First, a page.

# Topological K-theory

In mathematics, topological K-theory is a branch of algebraic topology. It was founded to study vector bundles on topological spaces, by means of ideas now recognised as (general) K-theory that were introduced by Alexander Grothendieck. The early work on topological K-theory is due to Michael Atiyah and Friedrich Hirzebruch.

## Definitions

Let X be a compact Hausdorff space and ${\displaystyle k=\mathbb {R} }$ or ${\displaystyle \mathbb {C} }$. Then ${\displaystyle K_{k}(X)}$ is defined to be the Grothendieck group of the commutative monoid of isomorphism classes of finite-dimensional k-vector bundles over X under Whitney sum. Tensor product of bundles gives K-theory a commutative ring structure. Without subscripts, ${\displaystyle K(X)}$ usually denotes complex K-theory whereas real K-theory is sometimes written as ${\displaystyle KO(X)}$. The remaining discussion is focused on complex K-theory.

As a first example, note that the K-theory of a point are the integers. This is because vector bundles over a point are trivial and thus classified by their rank and the Grothendieck group of the natural numbers is the integers.

There is also a reduced version of K-theory, ${\displaystyle {\widetilde {K}}(X)}$, defined for X a compact pointed space (cf. reduced homology). This reduced theory is intuitively K(X) modulo trivial bundles. It is defined as the group of stable equivalence classes of bundles. Two bundles E and F are said to be stably isomorphic if there are trivial bundles ${\displaystyle \varepsilon _{1}}$ and ${\displaystyle \varepsilon _{2}}$, so that ${\displaystyle E\oplus \varepsilon _{1}\cong F\oplus \varepsilon _{2}}$. This equivalence relation results in a group since every vector bundle can be completed to a trivial bundle by summing with its orthogonal complement. Alternatively, ${\displaystyle {\widetilde {K}}(X)}$ can be defined as the kernel of the map ${\displaystyle K(X)\to K(x_{0})\cong \mathbb {Z} }$ induced by the inclusion of the base point x0 into X.

K-theory forms a multiplicative (generalized) cohomology theory as follows. The short exact sequence of a pair of pointed spaces (X, A)

${\displaystyle {\widetilde {K}}(X/A)\to {\widetilde {K}}(X)\to {\widetilde {K}}(A)}$

extends to a long exact sequence

${\displaystyle \cdots \to {\widetilde {K}}(SX)\to {\widetilde {K}}(SA)\to {\widetilde {K}}(X/A)\to {\widetilde {K}}(X)\to {\widetilde {K}}(A).}$

Let Sn be the n-th reduced suspension of a space and then define

${\displaystyle {\widetilde {K}}^{-n}(X):={\widetilde {K}}(S^{n}X),\qquad n\geq 0.}$

Negative indices are chosen so that the coboundary maps increase dimension.

It is often useful to have an unreduced version of these groups, simply by defining:

${\displaystyle K^{-n}(X)={\widetilde {K}}^{-n}(X_{+}).}$

Here ${\displaystyle X_{+}}$ is ${\displaystyle X}$ with a disjoint basepoint labeled '+' adjoined.[1]

Finally, the Bott periodicity theorem as formulated below extends the theories to positive integers.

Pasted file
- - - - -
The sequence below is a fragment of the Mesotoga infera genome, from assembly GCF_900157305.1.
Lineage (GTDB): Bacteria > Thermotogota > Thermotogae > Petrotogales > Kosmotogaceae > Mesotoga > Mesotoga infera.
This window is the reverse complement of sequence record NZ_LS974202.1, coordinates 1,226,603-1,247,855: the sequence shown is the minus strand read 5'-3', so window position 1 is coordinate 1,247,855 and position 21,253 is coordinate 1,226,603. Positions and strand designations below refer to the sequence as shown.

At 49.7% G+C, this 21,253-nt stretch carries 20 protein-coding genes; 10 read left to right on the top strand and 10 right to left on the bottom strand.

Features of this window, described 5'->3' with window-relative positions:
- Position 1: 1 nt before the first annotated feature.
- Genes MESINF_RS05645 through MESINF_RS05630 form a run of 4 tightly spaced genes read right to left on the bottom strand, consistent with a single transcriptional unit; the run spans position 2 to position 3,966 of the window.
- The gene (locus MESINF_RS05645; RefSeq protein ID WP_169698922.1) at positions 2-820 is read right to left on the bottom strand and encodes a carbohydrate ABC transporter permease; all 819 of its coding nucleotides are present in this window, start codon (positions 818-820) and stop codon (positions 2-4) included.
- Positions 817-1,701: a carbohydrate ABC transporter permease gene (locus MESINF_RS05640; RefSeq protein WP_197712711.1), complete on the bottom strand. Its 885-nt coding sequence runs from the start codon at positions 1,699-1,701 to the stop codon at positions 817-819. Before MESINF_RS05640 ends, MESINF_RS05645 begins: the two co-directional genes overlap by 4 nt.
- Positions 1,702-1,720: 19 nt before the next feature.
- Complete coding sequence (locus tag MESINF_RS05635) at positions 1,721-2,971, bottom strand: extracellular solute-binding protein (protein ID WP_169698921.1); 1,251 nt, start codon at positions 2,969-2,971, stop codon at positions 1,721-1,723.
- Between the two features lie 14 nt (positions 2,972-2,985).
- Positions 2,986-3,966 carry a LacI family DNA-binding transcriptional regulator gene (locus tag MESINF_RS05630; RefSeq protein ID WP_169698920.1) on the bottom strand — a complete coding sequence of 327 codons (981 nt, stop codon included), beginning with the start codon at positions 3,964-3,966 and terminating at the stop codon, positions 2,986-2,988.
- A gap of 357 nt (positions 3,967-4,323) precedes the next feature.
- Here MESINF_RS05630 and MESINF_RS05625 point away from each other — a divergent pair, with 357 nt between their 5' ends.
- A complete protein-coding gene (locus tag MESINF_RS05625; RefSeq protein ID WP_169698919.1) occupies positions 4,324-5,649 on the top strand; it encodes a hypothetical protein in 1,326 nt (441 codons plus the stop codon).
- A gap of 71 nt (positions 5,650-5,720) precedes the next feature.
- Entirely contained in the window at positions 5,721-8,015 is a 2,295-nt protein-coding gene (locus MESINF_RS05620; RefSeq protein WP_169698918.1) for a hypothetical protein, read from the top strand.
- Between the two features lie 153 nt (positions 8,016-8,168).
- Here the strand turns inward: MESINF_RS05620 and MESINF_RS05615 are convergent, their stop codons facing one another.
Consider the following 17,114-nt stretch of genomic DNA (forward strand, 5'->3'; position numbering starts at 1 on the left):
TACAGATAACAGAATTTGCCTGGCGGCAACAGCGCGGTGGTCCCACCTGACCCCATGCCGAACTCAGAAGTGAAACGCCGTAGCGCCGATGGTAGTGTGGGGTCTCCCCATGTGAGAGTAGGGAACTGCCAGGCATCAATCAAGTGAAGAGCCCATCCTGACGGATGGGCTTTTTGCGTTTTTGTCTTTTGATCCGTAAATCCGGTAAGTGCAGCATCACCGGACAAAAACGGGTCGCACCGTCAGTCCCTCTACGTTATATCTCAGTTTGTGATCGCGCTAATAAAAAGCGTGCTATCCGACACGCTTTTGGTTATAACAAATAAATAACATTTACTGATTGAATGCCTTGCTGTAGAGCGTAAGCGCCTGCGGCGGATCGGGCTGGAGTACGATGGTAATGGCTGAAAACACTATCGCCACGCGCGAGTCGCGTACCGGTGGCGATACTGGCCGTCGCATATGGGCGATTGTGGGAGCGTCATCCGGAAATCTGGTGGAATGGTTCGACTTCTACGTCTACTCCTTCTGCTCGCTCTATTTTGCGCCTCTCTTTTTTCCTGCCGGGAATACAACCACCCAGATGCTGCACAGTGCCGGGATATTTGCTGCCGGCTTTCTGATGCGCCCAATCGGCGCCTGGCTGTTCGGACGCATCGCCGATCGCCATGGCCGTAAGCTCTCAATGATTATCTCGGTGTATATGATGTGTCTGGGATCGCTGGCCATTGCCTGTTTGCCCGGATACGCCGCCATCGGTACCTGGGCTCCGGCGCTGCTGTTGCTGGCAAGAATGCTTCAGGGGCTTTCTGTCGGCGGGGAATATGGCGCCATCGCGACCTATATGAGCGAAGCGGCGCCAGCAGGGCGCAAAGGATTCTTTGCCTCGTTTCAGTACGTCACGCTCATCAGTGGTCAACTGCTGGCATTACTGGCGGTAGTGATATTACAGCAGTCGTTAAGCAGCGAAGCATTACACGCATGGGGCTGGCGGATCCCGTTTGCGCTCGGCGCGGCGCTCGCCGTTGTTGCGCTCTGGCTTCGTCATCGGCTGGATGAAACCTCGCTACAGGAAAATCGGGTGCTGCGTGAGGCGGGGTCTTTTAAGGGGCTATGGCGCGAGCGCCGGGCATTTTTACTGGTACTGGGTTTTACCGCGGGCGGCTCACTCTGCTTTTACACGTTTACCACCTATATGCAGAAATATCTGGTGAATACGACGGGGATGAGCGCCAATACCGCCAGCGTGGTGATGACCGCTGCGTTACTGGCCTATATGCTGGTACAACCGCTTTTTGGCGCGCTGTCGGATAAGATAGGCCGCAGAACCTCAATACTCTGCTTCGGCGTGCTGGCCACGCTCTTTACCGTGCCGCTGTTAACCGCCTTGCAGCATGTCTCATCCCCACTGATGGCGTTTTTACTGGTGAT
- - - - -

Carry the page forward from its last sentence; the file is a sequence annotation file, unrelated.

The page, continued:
## Properties

• Kn respectively ${\displaystyle {\widetilde {K}}^{n}}$ is a contravariant functor from the homotopy category of (pointed) spaces to the category of commutative rings. Thus, for instance, the K-theory over contractible spaces is always ${\displaystyle \mathbb {Z} .}$
• The spectrum of K-theory is ${\displaystyle BU\times \mathbb {Z} }$ (with the discrete topology on ${\displaystyle \mathbb {Z} }$), i.e. ${\displaystyle K(X)\cong \left[X^{+},\mathbb {Z} \times BU\right],}$ where [ , ] denotes pointed homotopy classes and BU is the colimit of the classifying spaces of the unitary groups: ${\displaystyle BU(n)\cong \operatorname {Gr} \left(n,\mathbb {C} ^{\infty }\right).}$ Similarly,
${\displaystyle {\widetilde {K}}(X)\cong [X,\mathbb {Z} \times BU].}$
For real K-theory use BO.
• There is a natural ring homomorphism ${\displaystyle K^{0}(X)\to H^{2*}(X,\mathbb {Q} ),}$ the Chern character, such that ${\displaystyle K^{0}(X)\otimes \mathbb {Q} \to H^{2*}(X,\mathbb {Q} )}$ is an isomorphism.
• The Splitting principle of topological K-theory allows one to reduce statements about arbitrary vector bundles to statements about sums of line bundles.
${\displaystyle K(X)\cong {\widetilde {K}}(T(E)),}$
where T(E) is the Thom space of the vector bundle E over X. This holds whenever E is a spin-bundle.

## Bott periodicity

The phenomenon of periodicity named after Raoul Bott (see Bott periodicity theorem) can be formulated this way:

• ${\displaystyle K(X\times \mathbb {S} ^{2})=K(X)\otimes K(\mathbb {S} ^{2}),}$ and ${\displaystyle K(\mathbb {S} ^{2})=\mathbb {Z} [H]/(H-1)^{2}}$ where H is the class of the tautological bundle on ${\displaystyle \mathbb {S} ^{2}=\mathbb {P} ^{1}(\mathbb {C} ),}$ i.e. the Riemann sphere.
• ${\displaystyle {\widetilde {K}}^{n+2}(X)={\widetilde {K}}^{n}(X).}$
• ${\displaystyle \Omega ^{2}BU\cong BU\times \mathbb {Z} .}$

In real K-theory there is a similar periodicity, but modulo 8.

## Applications

The two most famous applications of topological K-theory are both due to Frank Adams. First he solved the Hopf invariant one problem by doing a computation with his Adams operations. Then he proved an upper bound for the number of linearly independent vector fields on spheres.

## Chern character

Michael Atiyah and Friedrich Hirzebruch proved a theorem relating the topological K-theory of a CW complex ${\displaystyle X}$ with its rational cohomology. In particular, they showed that there exists a homomorphism

${\displaystyle ch:K_{\text{top}}^{*}(X)\otimes \mathbb {Q} \to H^{*}(X;\mathbb {Q} )}$

such that

{\displaystyle {\begin{aligned}K_{\text{top}}^{0}(X)\otimes \mathbb {Q} &\cong \bigoplus _{k}H^{2k}(X;\mathbb {Q} )\\K_{\text{top}}^{1}(X)\otimes \mathbb {Q} &\cong \bigoplus _{k}H^{2k+1}(X;\mathbb {Q} )\end{aligned}}}

There is an algebraic analogue relating the Grothendieck group of coherent sheaves and the Chow ring of a smooth projective variety ${\displaystyle X}$.